(7) 252 RB Daryl Richardson Abilene Christian

San Francisco 49ers

The 49ers were very aggressive during the 2012 free agency period, signing Randy Moss, Mario Manningham and several others, which has increased team speed. San Francisco also added several playmakers on the other side of the ball. Coach Jim Harbaugh and his team fell short on a trip to Super Bowl XLVI. The 49ers concentrated on adding playmakers with speed outside the numbers by drafting A.J. Jenkins and LaMichael James. The organization should have added enough pieces to this offense via free agency and the draft, allowing quarterback Alex Smith to continue his development under Harbaugh. The defending NFC West champions do not have a lot of holes, period, but they also must continue to build a championship foundation in order to achieve their ultimate goal and not allow the rest of the division to catch up. Good overall draft.

Round Pick Position Player College

(1) 30 WR A.J. Jenkins Illinois

(2) 61 RB LaMichael James Oregon

(4) 117 OG Joe Looney Wake Forest

(5) 165 RLB Darius Fleming Notre Dame

(6) 180 SS Trent Robinson Michigan State

(6) 199 OC Jason Slowey Western Oregon

(7) 237 OLB Cam Johnson Virginia

Seattle Seahawks

The Seahawks acquired former Packers quarterback Matt Flynn during free agency and filled other holes as well. Coach Pete Caroll’s plan, while not clear to the rest of the division or the NFL at large, has left Seattle fans upset and confused. To the organization that sits on the shores of Lake Washington, though, there is a definite plan and direction in which the Seahawks are headed. Acquiring Flynn, a quarterback who can maintain the balance of consistency needed in a run-dominated offense featuring Marshawn Lynch, was a major piece to the puzzle. Experts largely panned the Seahawks’ first pick in the draft, RLB (rush linebacker) Bruce Irvin, about whom there are major concerns on and off the field. I think they picked him two rounds too high, but the chance of him being there in the third round was slim. In the end, Seattle coveted Irvin’s ability to apply pressure on the opponent’s pocket too much to resist. He is an excellent athlete, turns speed to power, plays with good leverage and brings natural pass rush skills off the edge with burst to acceleration to quarterback. Another linebacker taken was Bobby Wagner, whom 17 teams coveted highly and will fill an immediate need. Running back Robert Turbin is cut out of the same mold as Lynch and should develop into a solid backup and emergency starter. Where I’m most excited, however, for this organization (and Flynn might disagree): the drafting of quarterback Russell Wilson. Despite his 5-10 stature, Wilson was a great pick. The Wisconsin product was my fourth-ranked signal-caller in this draft class. The quarterback competition in the Pacific Northwest just began. Flynn and Tavaris Jackson will sit atop the depth chart when camp opens, yes, but they’d better play well. If they open the door to Wilson, he will be the starter in Seattle for a long time. Very good overall draft.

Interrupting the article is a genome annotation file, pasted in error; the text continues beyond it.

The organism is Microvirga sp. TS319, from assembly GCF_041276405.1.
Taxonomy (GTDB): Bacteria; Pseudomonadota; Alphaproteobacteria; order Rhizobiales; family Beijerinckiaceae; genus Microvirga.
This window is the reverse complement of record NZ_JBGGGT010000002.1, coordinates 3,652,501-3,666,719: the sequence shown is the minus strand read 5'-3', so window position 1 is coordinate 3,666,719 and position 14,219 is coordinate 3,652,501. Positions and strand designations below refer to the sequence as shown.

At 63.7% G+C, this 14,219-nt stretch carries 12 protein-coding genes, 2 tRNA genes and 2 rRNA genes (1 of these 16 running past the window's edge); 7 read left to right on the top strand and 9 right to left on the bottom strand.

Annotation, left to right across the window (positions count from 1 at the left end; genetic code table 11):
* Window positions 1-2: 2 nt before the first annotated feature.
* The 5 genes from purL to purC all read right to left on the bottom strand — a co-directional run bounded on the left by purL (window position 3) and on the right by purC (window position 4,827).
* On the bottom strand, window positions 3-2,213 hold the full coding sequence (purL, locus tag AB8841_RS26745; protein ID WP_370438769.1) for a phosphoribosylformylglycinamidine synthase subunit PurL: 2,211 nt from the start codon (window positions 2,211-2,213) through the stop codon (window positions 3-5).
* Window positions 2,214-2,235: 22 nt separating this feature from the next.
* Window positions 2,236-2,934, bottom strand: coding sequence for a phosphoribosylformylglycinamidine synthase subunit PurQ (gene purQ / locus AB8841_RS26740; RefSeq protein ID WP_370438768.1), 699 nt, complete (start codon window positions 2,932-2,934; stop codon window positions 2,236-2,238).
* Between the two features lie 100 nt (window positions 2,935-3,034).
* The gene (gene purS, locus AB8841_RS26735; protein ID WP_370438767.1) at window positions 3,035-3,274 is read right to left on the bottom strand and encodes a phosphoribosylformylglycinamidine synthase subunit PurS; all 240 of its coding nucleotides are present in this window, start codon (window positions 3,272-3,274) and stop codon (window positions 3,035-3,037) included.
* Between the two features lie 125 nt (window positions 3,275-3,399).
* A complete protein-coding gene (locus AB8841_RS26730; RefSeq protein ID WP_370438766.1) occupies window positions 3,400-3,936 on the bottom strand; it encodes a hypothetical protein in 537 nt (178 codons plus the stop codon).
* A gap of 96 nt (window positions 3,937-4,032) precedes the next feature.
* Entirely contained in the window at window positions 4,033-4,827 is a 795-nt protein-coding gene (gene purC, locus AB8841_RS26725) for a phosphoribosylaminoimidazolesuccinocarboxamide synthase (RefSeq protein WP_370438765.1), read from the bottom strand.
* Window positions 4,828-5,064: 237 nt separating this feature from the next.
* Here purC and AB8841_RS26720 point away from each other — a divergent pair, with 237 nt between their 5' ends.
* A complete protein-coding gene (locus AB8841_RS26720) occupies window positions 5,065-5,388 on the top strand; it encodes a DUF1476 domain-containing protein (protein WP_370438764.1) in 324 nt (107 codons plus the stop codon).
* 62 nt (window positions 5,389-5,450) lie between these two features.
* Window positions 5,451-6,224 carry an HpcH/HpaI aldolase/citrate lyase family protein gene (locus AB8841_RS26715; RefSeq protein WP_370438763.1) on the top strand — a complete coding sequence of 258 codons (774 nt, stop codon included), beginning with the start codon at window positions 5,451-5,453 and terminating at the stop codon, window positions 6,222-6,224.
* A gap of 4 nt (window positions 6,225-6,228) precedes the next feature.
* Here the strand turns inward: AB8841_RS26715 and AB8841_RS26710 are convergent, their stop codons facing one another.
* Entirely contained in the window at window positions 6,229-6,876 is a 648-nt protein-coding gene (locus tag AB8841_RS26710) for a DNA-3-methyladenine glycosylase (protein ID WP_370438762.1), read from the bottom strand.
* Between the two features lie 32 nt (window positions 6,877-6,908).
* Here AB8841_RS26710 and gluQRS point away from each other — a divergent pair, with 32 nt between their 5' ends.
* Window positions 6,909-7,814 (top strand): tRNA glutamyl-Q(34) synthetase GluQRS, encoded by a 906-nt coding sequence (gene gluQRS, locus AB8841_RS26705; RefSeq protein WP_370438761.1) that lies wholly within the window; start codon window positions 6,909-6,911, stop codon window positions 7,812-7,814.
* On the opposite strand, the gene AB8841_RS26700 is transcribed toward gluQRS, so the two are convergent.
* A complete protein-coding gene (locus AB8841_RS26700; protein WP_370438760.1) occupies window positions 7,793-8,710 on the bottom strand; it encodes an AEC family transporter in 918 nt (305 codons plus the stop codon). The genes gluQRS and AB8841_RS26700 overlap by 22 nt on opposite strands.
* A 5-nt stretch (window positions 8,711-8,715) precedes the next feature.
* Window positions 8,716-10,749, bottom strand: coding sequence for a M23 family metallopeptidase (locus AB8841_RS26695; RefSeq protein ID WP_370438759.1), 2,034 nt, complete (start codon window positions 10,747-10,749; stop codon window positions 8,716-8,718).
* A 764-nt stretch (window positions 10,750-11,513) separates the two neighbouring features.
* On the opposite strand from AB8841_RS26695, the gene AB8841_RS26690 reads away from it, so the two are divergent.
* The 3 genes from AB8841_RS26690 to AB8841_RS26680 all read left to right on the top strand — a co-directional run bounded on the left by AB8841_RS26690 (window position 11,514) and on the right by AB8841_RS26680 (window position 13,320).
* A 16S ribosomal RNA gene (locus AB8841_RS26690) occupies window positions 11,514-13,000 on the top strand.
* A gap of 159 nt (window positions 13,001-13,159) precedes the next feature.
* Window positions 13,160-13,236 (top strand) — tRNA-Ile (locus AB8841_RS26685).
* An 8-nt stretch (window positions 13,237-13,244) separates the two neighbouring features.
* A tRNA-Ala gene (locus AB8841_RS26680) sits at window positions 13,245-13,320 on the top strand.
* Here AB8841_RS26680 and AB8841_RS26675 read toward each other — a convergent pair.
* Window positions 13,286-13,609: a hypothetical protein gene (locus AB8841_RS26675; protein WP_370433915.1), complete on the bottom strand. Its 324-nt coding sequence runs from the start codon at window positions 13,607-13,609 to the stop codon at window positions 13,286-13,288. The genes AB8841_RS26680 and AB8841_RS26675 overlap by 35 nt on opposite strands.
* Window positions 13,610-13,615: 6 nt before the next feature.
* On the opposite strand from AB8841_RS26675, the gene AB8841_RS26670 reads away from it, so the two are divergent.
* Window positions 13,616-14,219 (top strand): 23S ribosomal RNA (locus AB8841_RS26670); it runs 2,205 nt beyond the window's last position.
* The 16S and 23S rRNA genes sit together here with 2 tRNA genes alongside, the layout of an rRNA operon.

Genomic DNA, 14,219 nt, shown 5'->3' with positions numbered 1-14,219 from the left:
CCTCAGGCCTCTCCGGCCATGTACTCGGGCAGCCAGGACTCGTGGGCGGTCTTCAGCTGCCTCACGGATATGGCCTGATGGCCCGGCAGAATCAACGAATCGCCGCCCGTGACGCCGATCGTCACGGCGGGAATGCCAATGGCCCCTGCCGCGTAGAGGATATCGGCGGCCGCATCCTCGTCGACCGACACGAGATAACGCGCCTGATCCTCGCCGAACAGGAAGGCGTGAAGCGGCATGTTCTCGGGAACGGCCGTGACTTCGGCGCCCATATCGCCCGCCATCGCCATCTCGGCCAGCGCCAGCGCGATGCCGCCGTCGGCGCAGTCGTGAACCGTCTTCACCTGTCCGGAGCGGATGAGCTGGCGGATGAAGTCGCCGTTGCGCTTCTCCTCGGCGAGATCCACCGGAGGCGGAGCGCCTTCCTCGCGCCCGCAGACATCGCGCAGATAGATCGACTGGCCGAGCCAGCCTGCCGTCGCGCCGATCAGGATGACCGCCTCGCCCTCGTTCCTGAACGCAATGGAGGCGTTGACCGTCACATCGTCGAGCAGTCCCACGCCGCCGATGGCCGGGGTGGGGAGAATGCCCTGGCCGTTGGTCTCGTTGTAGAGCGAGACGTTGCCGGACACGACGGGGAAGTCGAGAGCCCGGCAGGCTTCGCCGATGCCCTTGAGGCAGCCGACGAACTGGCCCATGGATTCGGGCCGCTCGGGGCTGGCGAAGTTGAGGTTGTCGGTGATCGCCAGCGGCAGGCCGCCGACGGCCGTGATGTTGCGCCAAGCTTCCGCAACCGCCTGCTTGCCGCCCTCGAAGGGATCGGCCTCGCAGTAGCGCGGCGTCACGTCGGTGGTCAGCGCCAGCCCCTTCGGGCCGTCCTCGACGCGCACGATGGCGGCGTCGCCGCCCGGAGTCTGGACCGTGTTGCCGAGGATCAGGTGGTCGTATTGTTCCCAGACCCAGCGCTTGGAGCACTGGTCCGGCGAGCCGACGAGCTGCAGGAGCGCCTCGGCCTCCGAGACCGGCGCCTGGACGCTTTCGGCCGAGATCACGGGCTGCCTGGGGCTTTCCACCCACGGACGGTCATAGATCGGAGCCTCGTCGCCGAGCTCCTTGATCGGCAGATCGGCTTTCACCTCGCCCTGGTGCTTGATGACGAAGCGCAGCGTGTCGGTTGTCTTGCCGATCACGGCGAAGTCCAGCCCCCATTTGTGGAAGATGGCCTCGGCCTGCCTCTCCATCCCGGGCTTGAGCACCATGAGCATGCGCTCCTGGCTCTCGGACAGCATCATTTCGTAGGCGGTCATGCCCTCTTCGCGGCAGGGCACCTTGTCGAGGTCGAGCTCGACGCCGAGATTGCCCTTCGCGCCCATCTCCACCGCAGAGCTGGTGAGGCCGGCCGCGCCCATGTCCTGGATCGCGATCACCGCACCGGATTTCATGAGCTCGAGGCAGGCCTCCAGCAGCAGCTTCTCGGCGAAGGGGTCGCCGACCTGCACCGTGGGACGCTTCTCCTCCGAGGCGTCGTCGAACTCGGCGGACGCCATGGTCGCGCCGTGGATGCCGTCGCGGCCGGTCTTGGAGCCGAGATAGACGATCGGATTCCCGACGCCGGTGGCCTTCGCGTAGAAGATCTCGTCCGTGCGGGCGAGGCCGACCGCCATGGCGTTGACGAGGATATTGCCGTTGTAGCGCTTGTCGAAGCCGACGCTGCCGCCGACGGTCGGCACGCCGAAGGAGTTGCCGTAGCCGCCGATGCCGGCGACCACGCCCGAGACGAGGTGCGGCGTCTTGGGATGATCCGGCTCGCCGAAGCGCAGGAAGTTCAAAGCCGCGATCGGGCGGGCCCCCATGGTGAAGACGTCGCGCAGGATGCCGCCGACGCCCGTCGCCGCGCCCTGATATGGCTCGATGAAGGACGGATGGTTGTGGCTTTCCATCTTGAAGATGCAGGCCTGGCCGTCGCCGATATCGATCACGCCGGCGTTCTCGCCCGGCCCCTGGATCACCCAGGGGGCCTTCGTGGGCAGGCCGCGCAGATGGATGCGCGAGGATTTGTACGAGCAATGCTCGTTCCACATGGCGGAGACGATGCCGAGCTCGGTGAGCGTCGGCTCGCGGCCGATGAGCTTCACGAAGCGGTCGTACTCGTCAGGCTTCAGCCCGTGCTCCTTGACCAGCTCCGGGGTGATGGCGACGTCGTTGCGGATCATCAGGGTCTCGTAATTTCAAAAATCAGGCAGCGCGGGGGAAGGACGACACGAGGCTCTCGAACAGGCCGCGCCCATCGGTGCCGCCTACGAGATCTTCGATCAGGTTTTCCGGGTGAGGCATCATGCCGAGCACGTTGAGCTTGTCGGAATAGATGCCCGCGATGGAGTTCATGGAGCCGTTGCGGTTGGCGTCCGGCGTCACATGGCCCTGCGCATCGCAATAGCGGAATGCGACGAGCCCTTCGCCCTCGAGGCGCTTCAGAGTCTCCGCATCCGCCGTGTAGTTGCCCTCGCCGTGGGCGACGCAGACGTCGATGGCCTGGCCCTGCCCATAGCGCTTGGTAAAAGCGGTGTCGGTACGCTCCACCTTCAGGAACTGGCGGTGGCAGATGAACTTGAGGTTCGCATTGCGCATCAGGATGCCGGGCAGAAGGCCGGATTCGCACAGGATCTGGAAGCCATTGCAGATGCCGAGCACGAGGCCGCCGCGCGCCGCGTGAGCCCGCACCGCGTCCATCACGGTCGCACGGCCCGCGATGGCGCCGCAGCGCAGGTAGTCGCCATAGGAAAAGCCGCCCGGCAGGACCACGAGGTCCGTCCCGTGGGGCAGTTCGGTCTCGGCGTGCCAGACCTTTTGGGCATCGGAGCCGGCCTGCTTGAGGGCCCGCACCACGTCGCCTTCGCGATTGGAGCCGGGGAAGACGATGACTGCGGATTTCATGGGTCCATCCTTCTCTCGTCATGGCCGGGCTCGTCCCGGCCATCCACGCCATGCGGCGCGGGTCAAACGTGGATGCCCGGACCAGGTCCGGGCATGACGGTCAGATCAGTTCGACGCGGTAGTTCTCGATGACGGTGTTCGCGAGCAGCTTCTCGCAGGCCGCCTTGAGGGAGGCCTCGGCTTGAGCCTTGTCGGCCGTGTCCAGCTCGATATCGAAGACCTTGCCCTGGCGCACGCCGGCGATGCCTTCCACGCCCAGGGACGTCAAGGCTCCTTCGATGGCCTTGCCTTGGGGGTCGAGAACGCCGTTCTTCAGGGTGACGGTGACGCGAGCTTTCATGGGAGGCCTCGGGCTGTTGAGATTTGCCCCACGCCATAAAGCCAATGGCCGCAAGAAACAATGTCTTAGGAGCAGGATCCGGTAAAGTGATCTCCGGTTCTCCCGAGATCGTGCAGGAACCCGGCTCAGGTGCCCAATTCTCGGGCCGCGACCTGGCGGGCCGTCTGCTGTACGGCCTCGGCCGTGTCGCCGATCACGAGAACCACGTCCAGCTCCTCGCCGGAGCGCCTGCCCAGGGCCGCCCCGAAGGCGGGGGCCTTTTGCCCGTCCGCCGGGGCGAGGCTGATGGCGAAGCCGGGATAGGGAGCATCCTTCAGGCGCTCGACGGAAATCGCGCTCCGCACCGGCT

Round Pick Position Player College

(1) 15 DE Bruce Irvin West Virginia

(2) 47 LB Bobby Wagner Utah State

(3) 75 QB Russell Wilson Wisconsin

(4) 106 RB Robert Turbin Utah State

(4) 114 DT Jaye Howard Florida

(5) 154 LB Korey Toomer Idaho

(6) 172 CB Jeremy Lane Northwestern State

(6) 181 CB Winston Guy Kentucky

(7) 225 DT J.R. Sweezy North Carolina State

(7) 232 DE Greg Scruggs Louisville

With rookie minicamps starting soon, all NFL teams will get a true gauge on where their new treasures stand and how far they need to go in order to make the 53-man roster and compete at a high level on opening weekend. Then, it becomes an issue of progressively getting better throughout the season with NFL tutelage.

Organized Team Activities and minicamp dates for NFC West squads:


OTAs: May 22-24, 29-31 and June 4-7

Minicamps: May 11-13 (rookies), June 12-14

St. Louis

OTAs: May 15-16, 18, 22-23, 25 and June 5-8

Minicamps: May 11-13 (rookies), June 12-14

San Francisco

OTAs: May 22-24, 29-31 and June 4-7

Minicamps: May 11-13 (rookies), June 12-14


OTAs: May 22-24, 30-June 1 and 4-7

Minicamps: May 11-13 (rookies), June 12-14

Clubs are permitted to hold a rookie minicamp on one of the first two weekends after the NFL draft and conduct one mandatory minicamp for veteran players. Clubs with new head coaches, however, are permitted to conduct one additional voluntary minicamp for veteran players. There is no restriction on the number of minicamps a club may hold for rookie players.

OTA (organized team activity) and minicamp information courtesy of NFL Communications & Gov. Affairs.